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Japan is undoubtedly very traditional. Its way of doing business – keiretsu – is a traditional concept of favouring long-term, fixed business relationships even when better and cheaper options are available. Keiretsu, with its core ‘play it safe’ business attitude, has its roots in the nation-wide culture of risk avoidance.
According to Hofstede’s cultural dimensions, Japan has some of the most risk-averse, long-term oriented people in the whole world.
Naturally, these two parameters matter when it comes to the startup scene and how likely people are to swap their corporate jobs for startup initiatives. Startups are inherently risky to both set up and work for, so it’s only natural that entrepreneurship has been lagging in Japan.
The Japanese, it seems, would rather play it safe and be happy with what they already have.
Despite cultural barriers to both domestic and international startups, the startup ecosystem has been flourishing in post-WWII Japan. Recent developments in information technology just can’t stop the arrival of the high-tech era, aimed at changing industrial Japan into a post-industrial economy with its own innovation-spurring startups and entrepreneurs.
“In a world where everything is risky, it’s better to be your own boss, in charge of your own destiny,” says Yoshinori Fukushima, Founder of Gunosy.
Below are three unique cases of startups or individual entrepreneurs showing the world what technological know-how can do in a country where there is no readily available ‘startup medium’ to channel your creativity and knowledge. There is always a way to do it on your own!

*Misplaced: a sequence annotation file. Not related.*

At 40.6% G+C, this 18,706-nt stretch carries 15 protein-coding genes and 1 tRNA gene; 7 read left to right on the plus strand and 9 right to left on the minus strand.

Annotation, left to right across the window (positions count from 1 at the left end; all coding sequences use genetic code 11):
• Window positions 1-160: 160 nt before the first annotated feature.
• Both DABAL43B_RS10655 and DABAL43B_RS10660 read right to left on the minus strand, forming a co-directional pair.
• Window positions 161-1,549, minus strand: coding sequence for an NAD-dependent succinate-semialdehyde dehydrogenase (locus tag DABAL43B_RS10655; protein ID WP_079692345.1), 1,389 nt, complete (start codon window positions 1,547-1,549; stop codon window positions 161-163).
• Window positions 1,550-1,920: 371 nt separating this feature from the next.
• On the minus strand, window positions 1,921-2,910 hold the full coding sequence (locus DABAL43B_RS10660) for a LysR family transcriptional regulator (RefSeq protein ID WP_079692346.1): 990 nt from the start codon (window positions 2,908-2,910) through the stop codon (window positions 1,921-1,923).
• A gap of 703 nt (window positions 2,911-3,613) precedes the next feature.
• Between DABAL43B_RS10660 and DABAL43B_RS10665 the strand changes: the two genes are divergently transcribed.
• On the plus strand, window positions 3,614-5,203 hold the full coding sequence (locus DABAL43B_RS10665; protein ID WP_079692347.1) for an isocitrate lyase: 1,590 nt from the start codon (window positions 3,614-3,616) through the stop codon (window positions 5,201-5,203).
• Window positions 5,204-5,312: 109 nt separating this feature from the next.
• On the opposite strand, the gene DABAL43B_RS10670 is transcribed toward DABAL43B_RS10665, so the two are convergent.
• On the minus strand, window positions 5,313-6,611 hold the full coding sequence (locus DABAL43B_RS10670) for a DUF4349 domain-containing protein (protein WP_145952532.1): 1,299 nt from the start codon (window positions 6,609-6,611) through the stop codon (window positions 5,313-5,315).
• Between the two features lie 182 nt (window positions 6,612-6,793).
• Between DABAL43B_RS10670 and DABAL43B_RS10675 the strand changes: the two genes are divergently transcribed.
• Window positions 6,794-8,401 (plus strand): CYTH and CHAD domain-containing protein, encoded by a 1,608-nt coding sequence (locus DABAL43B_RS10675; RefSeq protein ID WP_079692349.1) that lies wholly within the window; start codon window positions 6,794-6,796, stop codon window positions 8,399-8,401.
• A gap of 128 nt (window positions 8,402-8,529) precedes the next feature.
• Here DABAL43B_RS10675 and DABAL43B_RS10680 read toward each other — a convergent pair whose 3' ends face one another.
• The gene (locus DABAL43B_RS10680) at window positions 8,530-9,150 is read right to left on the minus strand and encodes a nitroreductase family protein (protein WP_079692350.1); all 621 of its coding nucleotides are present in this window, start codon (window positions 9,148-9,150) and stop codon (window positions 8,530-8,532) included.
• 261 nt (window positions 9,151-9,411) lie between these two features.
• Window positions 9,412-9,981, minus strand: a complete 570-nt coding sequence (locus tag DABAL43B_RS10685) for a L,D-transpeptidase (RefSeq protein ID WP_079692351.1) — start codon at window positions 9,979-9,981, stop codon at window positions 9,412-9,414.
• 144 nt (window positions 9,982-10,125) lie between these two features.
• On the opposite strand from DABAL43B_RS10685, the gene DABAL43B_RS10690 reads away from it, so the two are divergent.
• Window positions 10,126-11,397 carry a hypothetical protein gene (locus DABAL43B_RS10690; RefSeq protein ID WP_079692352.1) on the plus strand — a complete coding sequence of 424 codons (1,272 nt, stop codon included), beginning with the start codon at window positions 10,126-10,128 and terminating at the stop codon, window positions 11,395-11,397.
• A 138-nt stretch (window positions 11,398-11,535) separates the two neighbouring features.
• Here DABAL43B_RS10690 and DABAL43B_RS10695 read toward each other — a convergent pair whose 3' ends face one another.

Creating something out of nothing
Izumo’s company Euglena is in the business of creating something out of nothing, in a biological sense. The company’s name is taken from a genus of single-cell organisms found in still inland waters (in abundance in Japan). Izumo takes the simplest of biological life forms – plankton – and uses those to develop food for the hungry.
At present, the company’s main product is a greenish drink. Yet, this is enough for it to be valued at roughly US$1 billion. What it also does is use different types of elementary biomaterial to develop alternatively-sourced fuel for jets.
Marrying old craft with new tech
Where it seemed there was no room for startups in Japan, Yuu Sumiyoshi succeeded. He set up a web development and tech consulting business aimed at foreign clients (i.e. outsourcing IT). This is a particularly popular occupation for a startup. However, the opposite can be said about Japan as a whole. The workforce is just too expensive here.
Sumiyoshi went around the expensive workforce issue by starting a new trend. He migrated his company from Tokyo to a nearby rural town that, after several other tech founders had arrived, became known as Kamacon valley.
Locals love their new neighbours and some even get to work with them, either in creating material, product testing or just plain, full-time work. His firm’s two major projects are online supermarket Iichi and Crazyville.